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Feedback Forum > English Adult > Documentary > Canary Island Settlers to Texas - 1731

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    Canary Island Settlers to Texas - 1731

    Canary Island Families – On March 9, 1731, fifty-five Canary Islanders arrived at Béxar, becoming the first municipality in the Spanish province of Texas.

    During the settlement of Texas in the early 1700’s, the Spanish government recognized the need to both Christianize and civilize the Indians of Texas. They also realized they would need to keep the French from encroaching on Spanish territory. They developed a three-fold strategy.

    First, was to establish a series of missions to bring Christianity to the Indians. Next, protect those missions by a series of presidios - or forts and finally - populate the territory with civil settlements loyal to New Spain. The presidio of San Antonio de Béjar was established on the San Antonio River in 1718. That same year, the mission of San Antonio de Valero was moved from the Rio Grande to the vicinity of the presidio, completing the first two stages of the three-fold strategy. Béxar, as it was known, was populated only by a small group of soldiers and their few families. A civil government did not exist at this time.

    The last phase of the strategy was to establish a civil settlement or presence in Texas. To that end, on February 14, 1719, the Marqués de San Miguel de Aguayo proposed to King Philip V of Spain that 400 families be transported from the Canary Islands, Galicia, or Havana - to populate the province of Texas. His plan was approved, and notice was given the Canary Islanders to furnish 200 families; the Council of the Indies suggested that 400 families should be sent from the Canaries to Texas by way of Havana and Veracruz.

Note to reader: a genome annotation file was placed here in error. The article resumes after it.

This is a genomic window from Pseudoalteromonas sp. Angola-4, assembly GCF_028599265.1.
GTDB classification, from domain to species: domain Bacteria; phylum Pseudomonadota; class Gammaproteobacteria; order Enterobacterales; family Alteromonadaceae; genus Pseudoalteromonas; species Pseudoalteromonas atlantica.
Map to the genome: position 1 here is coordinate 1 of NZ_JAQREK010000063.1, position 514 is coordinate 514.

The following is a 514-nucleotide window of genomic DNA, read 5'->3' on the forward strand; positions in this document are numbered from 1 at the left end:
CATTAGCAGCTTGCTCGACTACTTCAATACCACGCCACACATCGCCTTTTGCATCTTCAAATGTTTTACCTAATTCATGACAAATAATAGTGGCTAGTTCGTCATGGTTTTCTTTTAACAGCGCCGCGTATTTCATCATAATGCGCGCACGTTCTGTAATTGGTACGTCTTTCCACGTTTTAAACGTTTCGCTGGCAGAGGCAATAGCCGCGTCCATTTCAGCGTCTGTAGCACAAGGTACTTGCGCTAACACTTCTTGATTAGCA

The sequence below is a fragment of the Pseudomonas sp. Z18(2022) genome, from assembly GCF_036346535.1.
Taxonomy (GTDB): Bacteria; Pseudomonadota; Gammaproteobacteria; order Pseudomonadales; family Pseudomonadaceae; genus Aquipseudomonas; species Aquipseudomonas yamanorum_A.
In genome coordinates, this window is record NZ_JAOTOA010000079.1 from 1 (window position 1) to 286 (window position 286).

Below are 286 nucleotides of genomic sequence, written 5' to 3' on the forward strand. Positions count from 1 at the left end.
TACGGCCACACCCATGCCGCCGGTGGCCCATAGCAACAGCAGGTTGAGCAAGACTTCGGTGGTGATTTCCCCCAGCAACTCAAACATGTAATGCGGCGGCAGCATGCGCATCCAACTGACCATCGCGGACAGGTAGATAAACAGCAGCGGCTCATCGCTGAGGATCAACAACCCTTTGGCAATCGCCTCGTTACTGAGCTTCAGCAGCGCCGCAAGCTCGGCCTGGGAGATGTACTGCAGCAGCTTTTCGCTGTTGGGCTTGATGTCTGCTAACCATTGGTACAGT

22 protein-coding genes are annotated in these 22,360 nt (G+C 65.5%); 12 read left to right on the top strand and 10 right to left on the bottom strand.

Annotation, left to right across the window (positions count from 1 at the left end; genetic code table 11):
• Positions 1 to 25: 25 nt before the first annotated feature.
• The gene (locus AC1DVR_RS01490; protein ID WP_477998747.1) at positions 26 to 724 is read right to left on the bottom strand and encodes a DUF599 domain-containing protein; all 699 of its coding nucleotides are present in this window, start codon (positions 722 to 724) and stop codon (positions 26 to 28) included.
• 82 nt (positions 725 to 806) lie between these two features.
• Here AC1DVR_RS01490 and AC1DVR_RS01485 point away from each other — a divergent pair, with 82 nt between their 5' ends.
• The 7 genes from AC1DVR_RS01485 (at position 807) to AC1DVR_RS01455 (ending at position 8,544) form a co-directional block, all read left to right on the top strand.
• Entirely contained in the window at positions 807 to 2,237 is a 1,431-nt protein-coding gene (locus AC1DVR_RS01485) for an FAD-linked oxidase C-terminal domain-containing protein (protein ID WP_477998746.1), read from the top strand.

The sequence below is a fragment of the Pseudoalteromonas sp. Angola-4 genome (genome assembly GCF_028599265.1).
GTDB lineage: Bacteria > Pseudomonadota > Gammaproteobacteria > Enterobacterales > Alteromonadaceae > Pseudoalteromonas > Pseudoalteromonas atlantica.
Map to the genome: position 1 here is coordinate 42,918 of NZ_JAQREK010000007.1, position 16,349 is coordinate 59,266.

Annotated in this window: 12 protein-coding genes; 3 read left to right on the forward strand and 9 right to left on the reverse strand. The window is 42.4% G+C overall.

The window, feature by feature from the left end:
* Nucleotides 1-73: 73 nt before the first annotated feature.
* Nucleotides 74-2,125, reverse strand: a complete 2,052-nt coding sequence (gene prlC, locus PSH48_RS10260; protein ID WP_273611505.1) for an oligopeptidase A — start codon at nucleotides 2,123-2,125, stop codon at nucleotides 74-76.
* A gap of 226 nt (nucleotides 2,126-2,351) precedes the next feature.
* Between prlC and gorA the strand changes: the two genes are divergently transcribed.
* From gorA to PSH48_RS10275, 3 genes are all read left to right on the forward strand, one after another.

By June 1730, twenty-five families had reached Cuba and ten families had been sent on to Veracruz before orders from Spain to stop the movement, arrived.

    Under the leadership of Juan Leal Goraz, ten families started out from the Canary Islands. Within a month after the group arrived at Cuatitlan in September of 1730, the number increased by marriages to fifteen families and four single men, a total of fifty-six persons. This is evident from a comparison of the list of the families taken at Cuatitlán, September 9, 1730 with the official list taken just before they left Cuatitlan , November 8, 1730. At Saltillo in the state of Coahuila a new list and inventory was taken on January 31, 1731. They were provided with an escort of 10 soldiers to the Presidio de San Juan Bautista and from there they where escorted to the presidio of San Antonio de Béxar by Francisco Dubal, where they arrived at eleven o’clock in the morning on March 9, 1731.

    The Alvarez Travieso and the Arocha families apparently joined the original party of settlers after their arrival at Cuatitlan . A new and final list was made after arrival at San Antonio in order to confer upon them the title of nobility, as first settlers and upon their descendants, the title of Hijos Dalgos or "Hidalgos", mandated and so honored by the king of Spain, Philip V, each family head could use the term “Don” before his name, denoting his title. Today, there are many individuals and families who are descendants from these original Canary Island colonists.

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